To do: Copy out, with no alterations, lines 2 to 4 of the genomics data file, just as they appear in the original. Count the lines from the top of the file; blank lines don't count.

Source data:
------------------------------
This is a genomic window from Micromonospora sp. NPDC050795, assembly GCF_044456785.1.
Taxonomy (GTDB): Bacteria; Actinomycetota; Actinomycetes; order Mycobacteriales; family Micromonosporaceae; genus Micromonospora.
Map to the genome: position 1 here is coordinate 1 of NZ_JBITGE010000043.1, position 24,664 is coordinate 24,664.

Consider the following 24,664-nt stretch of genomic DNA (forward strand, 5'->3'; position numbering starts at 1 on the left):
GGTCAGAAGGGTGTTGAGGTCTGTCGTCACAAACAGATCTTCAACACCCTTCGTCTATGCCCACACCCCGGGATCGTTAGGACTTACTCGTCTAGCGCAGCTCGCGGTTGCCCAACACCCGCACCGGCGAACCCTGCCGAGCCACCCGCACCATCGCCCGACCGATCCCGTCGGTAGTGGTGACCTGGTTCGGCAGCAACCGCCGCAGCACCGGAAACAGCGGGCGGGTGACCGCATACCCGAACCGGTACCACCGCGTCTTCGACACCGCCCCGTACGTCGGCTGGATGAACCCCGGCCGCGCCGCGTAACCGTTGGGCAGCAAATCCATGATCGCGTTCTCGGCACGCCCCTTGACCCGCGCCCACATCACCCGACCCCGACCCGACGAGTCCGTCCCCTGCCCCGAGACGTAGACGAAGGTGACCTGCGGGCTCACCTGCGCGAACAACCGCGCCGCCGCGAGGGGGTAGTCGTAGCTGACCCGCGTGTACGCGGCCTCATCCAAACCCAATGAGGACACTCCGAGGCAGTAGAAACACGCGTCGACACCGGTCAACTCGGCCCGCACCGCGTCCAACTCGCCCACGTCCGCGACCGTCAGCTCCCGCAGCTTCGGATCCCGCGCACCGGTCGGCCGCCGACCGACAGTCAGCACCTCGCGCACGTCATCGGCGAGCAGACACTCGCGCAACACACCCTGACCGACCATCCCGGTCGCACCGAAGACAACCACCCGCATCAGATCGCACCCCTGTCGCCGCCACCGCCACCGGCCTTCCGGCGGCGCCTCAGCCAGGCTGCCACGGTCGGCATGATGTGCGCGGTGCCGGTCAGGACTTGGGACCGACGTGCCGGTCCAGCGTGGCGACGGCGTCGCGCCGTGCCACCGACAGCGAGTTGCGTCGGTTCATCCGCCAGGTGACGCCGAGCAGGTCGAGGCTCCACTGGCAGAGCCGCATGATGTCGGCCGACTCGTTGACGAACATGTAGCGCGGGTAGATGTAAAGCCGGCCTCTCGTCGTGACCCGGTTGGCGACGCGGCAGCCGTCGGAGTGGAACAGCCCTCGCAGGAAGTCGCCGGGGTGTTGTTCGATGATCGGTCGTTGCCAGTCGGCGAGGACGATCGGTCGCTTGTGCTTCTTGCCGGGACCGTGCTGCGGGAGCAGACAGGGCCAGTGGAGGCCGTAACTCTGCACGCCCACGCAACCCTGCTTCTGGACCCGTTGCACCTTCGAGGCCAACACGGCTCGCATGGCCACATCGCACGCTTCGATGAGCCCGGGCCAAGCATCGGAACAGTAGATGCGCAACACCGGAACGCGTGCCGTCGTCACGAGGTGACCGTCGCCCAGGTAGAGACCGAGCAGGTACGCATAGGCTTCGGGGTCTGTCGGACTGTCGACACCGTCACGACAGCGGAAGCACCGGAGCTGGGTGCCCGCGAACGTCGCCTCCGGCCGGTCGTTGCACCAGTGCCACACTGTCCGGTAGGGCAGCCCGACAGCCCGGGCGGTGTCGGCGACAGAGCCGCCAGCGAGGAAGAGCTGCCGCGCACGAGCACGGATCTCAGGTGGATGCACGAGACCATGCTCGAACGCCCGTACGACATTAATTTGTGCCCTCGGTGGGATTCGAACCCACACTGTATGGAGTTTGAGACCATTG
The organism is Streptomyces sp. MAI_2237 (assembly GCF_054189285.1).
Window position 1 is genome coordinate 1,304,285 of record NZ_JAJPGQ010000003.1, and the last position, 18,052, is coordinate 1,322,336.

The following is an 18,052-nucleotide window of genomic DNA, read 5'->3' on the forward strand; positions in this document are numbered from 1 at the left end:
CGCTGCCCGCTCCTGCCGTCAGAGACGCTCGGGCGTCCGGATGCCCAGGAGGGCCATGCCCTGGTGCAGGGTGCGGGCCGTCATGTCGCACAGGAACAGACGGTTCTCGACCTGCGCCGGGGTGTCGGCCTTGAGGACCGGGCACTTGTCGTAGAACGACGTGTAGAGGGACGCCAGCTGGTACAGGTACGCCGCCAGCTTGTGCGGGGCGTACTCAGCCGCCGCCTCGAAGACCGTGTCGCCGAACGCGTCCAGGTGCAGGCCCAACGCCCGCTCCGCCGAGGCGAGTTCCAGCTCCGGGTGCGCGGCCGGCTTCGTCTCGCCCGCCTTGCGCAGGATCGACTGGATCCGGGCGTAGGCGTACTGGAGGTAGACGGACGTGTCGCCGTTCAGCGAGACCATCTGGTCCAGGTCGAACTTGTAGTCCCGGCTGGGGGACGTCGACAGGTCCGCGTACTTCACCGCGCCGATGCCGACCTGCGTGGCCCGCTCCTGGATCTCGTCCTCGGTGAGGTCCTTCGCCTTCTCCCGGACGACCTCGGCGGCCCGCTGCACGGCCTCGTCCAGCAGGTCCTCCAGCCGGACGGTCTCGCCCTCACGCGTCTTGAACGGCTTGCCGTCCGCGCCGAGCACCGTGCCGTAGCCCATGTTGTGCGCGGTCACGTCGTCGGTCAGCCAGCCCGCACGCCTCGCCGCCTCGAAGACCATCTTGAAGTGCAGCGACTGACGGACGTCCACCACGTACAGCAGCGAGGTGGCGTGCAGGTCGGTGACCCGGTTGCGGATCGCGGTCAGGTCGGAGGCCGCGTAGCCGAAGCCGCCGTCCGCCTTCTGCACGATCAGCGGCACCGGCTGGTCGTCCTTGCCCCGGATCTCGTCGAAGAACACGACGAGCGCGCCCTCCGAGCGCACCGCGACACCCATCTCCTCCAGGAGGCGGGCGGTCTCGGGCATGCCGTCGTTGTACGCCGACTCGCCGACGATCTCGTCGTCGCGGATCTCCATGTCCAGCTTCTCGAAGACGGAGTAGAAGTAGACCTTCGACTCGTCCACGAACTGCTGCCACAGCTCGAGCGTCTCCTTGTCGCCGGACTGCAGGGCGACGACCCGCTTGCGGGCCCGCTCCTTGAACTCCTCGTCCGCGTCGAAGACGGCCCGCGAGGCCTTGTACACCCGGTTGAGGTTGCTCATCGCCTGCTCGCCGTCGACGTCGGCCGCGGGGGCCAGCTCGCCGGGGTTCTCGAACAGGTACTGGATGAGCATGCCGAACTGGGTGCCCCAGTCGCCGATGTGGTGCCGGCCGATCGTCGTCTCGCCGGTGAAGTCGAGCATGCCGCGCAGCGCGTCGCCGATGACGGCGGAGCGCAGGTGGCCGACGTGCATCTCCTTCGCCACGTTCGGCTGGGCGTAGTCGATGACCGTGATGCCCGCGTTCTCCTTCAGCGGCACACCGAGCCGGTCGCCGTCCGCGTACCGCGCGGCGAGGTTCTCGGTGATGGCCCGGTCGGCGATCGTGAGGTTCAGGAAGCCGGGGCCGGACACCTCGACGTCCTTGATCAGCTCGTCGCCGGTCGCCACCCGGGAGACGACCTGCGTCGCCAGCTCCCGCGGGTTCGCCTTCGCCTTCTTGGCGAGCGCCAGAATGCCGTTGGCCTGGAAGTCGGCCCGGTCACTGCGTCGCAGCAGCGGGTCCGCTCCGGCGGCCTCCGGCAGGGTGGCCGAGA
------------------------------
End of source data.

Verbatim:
Taxonomy (GTDB): Bacteria; Actinomycetota; Actinomycetes; order Mycobacteriales; family Micromonosporaceae; genus Micromonospora.
Map to the genome: position 1 here is coordinate 1 of NZ_JBITGE010000043.1, position 24,664 is coordinate 24,664.

Consider the following 24,664-nt stretch of genomic DNA (forward strand, 5'->3'; position numbering starts at 1 on the left):